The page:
➡️ Keep up with all the planet's police reports and plot twists on Worldcrunch.com


Just Eat Takeaway.com's 2020 revenues jumped 54% to $2.85 billion in 2020 as demand for food-delivery services boomed last year. The online food-ordering company is expecting further growth in 2021, with already a 88% surge in January and February.

We do not want people to forget what a horrific crime was committed here.

— Zahra Hussaini, one of the organisers of the A Night With Buddha event, organized 20 years after the Taliban destroyed Afghanistan's famed giant Buddha statue. The event featured a 3D hologram projection of the 55-metre (180-foot) high statue.

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The Unsustainable Future Of Fish Farming — On Vivid Display In Turkish Waters

Currently, 60% of Turkey's fish currently comes from cultivation, also known as fish farming, compared to just 10% two decades ago. The short-sightedness of this shift risks eliminating fishing output from both the farms and the open seas along Turkey's 5,200 miles of coastline.

Photograph of two fishermen throwing a net into the Tigris river in Turkey.

Traditional fishermen on the Tigris river, Turkey.

Dûrzan Cîrano/Wikimeidia
İrfan Donat

ISTANBUL — Turkey's annual fish production includes 515,000 tons from cultivation and 335,000 tons came from fishing in open waters. In other words, 60% of Turkey's fish currently comes from cultivation, also known as fish farming.

It's a radical shift from just 20 years ago when some 600,000 tons, or 90% of the total output, came from fishing. Now, researchers are warning the current system dominated by fish farming is ultimately unsustainable in the country with 8,333 kilometers (5,177 miles) long.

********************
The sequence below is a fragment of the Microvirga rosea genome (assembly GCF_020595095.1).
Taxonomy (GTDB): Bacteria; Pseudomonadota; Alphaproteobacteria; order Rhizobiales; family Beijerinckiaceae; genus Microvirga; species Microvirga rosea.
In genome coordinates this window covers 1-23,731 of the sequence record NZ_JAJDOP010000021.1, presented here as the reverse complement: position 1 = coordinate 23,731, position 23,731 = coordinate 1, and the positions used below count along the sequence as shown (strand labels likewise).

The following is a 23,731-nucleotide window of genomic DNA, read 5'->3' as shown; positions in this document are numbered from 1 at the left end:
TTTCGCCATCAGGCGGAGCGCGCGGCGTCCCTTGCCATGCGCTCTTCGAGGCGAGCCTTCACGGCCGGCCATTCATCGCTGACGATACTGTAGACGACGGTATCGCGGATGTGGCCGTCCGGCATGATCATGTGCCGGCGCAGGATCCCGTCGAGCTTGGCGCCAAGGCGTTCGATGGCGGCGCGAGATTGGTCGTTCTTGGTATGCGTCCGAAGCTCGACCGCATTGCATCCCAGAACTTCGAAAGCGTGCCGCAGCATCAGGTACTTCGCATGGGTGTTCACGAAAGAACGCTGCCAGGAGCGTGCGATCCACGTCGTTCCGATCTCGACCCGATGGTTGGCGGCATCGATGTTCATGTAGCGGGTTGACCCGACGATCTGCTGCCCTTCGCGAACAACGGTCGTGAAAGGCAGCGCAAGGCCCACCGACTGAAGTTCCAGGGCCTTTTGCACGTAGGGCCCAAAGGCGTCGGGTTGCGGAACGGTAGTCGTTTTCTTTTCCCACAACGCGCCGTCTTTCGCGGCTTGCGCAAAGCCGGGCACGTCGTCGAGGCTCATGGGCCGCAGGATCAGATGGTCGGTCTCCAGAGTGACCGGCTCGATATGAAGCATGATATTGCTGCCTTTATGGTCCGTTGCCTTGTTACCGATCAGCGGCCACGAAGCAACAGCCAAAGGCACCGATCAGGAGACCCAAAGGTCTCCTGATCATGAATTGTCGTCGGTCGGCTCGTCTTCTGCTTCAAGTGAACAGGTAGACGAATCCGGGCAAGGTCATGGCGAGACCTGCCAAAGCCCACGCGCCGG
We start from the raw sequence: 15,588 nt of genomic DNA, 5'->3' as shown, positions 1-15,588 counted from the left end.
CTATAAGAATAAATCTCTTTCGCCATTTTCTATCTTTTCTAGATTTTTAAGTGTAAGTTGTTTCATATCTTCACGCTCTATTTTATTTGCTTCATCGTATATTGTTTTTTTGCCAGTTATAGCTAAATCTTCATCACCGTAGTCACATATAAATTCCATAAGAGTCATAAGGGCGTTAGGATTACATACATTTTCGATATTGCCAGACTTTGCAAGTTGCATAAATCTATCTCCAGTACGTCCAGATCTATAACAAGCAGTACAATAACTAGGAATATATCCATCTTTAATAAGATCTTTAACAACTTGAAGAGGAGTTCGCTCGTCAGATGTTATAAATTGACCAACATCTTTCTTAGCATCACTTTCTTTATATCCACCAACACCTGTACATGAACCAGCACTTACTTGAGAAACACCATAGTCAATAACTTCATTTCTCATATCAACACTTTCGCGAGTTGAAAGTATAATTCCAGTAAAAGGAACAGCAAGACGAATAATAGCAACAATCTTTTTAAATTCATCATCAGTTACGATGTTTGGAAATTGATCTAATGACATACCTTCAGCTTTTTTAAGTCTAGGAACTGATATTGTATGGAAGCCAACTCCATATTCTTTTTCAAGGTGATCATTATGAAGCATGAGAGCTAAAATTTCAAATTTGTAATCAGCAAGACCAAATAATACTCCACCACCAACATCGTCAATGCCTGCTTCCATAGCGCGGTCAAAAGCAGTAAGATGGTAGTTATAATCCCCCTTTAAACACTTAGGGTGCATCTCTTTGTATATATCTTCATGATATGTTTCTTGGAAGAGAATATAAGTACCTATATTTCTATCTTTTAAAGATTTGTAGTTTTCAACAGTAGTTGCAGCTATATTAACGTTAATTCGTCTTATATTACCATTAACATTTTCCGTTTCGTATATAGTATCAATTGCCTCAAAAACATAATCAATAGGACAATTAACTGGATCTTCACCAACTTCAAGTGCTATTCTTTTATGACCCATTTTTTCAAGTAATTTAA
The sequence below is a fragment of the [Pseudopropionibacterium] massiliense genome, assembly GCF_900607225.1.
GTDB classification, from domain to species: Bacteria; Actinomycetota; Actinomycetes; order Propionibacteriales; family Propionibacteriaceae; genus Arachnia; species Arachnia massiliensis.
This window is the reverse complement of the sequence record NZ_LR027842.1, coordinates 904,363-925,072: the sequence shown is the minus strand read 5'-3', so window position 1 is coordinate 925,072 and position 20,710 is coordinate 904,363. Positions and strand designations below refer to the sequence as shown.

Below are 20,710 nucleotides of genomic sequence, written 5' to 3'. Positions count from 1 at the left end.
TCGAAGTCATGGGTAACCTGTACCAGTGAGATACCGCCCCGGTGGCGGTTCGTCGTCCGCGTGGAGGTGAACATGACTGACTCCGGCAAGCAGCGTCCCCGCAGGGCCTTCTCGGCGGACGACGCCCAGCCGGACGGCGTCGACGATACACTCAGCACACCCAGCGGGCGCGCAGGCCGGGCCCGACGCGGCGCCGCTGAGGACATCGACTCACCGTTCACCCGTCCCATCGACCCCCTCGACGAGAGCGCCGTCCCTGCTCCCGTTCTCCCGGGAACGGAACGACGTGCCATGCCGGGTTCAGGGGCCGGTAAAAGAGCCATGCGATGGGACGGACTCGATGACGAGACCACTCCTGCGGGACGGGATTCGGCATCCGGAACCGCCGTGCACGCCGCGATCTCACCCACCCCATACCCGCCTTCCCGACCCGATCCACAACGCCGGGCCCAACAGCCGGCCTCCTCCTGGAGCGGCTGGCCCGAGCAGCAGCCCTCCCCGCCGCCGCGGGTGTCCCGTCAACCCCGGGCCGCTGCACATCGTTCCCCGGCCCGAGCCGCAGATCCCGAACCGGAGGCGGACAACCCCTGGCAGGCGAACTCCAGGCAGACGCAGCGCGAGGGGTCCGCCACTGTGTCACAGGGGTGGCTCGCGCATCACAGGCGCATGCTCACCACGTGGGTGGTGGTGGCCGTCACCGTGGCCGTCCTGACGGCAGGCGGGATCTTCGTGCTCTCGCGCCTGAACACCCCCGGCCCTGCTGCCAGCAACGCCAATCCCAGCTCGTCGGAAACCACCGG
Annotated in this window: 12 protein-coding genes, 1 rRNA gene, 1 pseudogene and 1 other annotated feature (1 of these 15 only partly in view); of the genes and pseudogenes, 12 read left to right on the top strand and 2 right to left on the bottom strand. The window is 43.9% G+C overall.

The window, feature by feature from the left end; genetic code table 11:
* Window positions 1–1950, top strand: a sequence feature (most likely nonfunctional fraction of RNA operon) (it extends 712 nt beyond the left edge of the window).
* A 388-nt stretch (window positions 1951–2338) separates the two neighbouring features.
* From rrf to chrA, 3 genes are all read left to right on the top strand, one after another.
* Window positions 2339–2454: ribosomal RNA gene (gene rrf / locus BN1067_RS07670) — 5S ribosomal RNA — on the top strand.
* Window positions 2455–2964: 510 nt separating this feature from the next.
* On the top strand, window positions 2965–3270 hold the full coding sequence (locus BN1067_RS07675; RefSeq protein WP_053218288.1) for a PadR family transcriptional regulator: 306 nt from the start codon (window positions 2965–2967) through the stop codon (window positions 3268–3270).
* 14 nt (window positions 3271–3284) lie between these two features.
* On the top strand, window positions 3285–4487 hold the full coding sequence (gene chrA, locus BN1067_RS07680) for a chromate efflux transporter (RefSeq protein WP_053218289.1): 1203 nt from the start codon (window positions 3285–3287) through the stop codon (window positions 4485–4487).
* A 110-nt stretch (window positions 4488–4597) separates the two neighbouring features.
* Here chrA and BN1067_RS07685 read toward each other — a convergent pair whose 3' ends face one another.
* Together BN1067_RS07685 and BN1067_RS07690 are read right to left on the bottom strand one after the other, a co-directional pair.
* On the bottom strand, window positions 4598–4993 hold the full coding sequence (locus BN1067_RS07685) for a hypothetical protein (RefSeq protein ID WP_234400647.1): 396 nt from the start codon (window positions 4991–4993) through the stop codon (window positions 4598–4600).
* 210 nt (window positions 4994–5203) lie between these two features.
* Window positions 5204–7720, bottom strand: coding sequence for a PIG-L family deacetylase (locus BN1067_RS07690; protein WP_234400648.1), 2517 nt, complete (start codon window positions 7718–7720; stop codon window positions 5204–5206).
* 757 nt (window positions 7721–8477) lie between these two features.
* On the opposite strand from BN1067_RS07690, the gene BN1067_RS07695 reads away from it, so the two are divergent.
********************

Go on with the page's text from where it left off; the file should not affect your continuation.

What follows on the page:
Professor Mustafa Sarı from the Maritime Studies Faculty of Bandırma 17 Eylül University believes urgent action is needed: “Why were we getting 600,000 tons of fish from the seas in the 2000’s and only 300,000 now? Where did the other 300,000 tons of fish go?”

Professor Sarı is challenging the argument from certain sectors of the industry that cultivation is the more sustainable approach. “Now we are feeding the fish that we cultivate at the farms with the fish that we catch from nature," he explained. "The fish types that we cultivate at the farms are sea bass, sea bram, trout and salmon, which are fed with artificial feed produced at fish-feed factories. All of these fish-feeds must have a significant amount of fish flour and fish oil in them.”

That fish flour and fish oil inevitably must come from the sea. "We have to get them from natural sources. We need to catch 5.7 kilogram of fish from the seas in order to cultivate a sea bream of 1 kg," Sarı said. "Therefore, we are feeding the fish to the fish. We cannot cultivate fish at the farms if the fish in nature becomes extinct. The natural fish need to be protected. The consequences would be severe if the current policy is continued.”